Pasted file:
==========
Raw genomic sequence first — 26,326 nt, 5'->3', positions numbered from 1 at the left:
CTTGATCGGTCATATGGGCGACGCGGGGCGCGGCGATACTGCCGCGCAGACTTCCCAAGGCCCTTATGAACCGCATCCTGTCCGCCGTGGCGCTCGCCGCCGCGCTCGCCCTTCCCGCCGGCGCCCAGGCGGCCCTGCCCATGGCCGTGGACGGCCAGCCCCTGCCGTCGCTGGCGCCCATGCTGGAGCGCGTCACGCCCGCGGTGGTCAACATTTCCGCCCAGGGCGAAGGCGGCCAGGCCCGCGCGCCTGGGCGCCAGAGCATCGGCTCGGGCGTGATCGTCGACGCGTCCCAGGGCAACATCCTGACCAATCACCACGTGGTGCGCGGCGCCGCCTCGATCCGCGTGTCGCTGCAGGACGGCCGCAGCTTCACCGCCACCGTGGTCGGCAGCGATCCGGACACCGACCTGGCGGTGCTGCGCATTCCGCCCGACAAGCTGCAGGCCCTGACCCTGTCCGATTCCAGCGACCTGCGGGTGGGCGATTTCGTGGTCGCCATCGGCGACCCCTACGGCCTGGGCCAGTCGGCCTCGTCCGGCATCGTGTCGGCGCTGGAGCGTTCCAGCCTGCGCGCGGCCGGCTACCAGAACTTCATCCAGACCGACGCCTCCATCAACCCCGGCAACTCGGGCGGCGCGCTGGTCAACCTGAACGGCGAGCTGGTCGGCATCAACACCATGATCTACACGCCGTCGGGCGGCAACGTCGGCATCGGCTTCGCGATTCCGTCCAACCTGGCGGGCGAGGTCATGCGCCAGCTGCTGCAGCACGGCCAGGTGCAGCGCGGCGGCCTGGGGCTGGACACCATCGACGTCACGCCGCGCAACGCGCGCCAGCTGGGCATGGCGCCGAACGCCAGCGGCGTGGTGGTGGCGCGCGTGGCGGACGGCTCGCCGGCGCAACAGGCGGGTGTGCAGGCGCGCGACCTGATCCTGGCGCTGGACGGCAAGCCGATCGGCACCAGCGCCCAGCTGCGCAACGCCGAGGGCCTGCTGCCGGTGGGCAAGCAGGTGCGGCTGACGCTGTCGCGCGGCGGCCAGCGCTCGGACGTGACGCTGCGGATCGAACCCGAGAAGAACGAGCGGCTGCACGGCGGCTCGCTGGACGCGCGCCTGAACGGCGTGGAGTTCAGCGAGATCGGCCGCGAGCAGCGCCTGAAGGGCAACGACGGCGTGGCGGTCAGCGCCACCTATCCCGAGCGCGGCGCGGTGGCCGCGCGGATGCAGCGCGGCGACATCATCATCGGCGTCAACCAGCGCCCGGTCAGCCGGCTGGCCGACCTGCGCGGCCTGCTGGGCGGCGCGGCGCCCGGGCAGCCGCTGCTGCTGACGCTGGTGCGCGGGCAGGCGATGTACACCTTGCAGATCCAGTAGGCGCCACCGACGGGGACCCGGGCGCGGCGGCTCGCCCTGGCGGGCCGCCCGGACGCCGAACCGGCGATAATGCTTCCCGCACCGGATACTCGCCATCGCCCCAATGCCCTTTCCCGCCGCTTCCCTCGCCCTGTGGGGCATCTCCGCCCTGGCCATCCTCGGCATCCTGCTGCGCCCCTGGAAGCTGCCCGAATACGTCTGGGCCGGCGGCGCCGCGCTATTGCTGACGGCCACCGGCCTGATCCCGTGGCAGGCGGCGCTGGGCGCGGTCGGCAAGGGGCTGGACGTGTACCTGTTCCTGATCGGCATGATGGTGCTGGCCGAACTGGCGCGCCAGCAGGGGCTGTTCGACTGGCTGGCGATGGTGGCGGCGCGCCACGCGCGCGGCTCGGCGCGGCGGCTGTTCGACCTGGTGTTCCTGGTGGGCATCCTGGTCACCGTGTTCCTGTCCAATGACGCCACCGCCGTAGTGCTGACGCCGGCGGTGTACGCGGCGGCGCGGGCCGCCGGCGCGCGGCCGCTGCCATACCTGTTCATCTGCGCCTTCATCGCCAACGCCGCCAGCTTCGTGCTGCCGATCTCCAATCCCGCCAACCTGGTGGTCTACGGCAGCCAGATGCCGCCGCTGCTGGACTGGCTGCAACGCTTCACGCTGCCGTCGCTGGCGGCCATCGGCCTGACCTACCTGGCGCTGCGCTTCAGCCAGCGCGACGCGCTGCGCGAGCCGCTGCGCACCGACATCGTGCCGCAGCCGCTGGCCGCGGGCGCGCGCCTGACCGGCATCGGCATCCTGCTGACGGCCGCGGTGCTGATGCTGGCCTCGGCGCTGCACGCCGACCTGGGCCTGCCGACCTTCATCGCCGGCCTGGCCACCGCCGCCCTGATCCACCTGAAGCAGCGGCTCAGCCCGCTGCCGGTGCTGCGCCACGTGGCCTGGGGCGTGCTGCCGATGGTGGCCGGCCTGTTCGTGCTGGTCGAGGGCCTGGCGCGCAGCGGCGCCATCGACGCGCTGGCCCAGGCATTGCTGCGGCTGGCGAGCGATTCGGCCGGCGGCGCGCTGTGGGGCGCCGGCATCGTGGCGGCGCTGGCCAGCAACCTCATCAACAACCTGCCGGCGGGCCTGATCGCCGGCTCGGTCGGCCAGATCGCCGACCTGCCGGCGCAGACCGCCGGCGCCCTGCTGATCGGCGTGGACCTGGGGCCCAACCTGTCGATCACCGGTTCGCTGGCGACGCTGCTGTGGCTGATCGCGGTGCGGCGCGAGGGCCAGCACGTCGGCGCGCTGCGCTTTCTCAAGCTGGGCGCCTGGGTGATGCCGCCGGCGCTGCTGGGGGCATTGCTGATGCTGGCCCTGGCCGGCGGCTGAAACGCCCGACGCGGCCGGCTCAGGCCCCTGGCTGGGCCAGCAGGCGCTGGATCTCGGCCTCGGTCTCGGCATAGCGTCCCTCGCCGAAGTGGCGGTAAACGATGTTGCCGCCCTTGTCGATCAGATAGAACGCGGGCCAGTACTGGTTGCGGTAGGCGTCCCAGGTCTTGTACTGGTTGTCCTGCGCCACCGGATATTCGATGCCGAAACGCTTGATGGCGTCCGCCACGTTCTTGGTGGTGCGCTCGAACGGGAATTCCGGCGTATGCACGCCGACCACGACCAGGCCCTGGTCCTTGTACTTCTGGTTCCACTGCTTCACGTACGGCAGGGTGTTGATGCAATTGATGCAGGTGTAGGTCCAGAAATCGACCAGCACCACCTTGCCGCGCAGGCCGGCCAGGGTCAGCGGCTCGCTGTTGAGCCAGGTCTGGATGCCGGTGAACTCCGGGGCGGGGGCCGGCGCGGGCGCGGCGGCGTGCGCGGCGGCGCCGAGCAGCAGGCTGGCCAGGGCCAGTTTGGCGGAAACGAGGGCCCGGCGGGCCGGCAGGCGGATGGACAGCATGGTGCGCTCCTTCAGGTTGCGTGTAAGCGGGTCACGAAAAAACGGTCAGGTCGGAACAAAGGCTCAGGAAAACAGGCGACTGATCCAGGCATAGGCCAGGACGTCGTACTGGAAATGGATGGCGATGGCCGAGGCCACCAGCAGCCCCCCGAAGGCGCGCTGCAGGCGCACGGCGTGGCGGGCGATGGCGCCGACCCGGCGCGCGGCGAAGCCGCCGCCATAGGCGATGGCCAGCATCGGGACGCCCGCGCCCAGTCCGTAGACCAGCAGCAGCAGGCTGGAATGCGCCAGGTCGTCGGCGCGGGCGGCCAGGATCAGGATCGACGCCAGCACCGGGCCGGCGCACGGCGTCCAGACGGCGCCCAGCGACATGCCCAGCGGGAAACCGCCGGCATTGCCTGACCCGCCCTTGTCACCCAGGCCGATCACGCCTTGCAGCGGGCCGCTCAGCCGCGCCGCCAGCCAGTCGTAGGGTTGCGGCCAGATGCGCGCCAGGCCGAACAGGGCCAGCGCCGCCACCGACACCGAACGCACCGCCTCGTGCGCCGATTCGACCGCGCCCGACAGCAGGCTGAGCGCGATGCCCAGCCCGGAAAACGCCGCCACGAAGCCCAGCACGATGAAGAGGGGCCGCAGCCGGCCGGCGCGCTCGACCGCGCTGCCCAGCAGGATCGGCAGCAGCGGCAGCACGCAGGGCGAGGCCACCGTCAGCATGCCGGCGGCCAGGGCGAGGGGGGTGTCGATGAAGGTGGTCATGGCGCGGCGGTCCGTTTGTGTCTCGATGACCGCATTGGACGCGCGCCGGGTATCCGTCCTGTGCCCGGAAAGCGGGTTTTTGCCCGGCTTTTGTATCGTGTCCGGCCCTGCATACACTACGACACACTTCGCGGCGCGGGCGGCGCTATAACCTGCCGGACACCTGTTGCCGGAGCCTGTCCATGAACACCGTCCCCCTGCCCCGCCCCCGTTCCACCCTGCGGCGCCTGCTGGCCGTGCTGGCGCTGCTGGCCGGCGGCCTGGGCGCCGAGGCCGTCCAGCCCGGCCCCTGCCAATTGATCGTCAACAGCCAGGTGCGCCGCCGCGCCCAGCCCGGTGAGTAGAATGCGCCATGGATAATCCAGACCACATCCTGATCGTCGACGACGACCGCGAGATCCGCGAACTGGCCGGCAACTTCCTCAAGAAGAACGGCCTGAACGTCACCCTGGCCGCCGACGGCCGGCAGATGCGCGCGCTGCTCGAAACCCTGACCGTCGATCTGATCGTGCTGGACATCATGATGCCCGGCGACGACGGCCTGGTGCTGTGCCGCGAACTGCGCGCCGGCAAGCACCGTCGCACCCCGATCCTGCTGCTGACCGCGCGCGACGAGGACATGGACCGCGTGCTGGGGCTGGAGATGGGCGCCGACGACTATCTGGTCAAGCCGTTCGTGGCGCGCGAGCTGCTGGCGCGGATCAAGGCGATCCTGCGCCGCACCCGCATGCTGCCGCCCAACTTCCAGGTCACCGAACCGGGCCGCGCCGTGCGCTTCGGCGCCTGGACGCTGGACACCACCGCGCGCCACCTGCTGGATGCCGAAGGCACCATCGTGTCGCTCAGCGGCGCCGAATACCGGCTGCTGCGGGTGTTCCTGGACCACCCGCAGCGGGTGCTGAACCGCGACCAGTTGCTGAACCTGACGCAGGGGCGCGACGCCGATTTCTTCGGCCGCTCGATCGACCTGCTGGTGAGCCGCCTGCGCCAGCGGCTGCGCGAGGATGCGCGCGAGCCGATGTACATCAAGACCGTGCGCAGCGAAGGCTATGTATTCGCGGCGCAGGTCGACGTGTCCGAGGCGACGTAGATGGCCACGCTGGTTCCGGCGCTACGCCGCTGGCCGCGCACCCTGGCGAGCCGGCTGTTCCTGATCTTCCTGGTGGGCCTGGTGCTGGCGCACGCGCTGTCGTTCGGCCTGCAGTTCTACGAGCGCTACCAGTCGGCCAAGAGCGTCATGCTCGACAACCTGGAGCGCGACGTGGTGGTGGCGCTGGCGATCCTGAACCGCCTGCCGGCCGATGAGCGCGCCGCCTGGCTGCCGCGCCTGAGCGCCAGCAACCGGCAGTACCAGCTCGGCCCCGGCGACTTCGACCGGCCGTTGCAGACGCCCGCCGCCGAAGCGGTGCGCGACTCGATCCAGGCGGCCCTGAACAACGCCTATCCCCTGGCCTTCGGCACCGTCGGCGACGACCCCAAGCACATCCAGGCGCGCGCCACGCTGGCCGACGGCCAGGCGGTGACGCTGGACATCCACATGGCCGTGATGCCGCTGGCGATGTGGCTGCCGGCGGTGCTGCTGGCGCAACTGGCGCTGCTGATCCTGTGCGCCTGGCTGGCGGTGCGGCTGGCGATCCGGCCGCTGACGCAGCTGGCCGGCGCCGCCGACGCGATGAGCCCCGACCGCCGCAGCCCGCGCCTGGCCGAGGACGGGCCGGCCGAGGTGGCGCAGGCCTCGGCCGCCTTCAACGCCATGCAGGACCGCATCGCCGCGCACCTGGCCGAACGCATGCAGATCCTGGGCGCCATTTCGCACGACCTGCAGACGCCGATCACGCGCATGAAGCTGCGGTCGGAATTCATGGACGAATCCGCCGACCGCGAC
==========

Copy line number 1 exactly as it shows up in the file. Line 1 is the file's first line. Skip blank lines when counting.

Raw genomic sequence first — 26,326 nt, 5'->3', positions numbered from 1 at the left: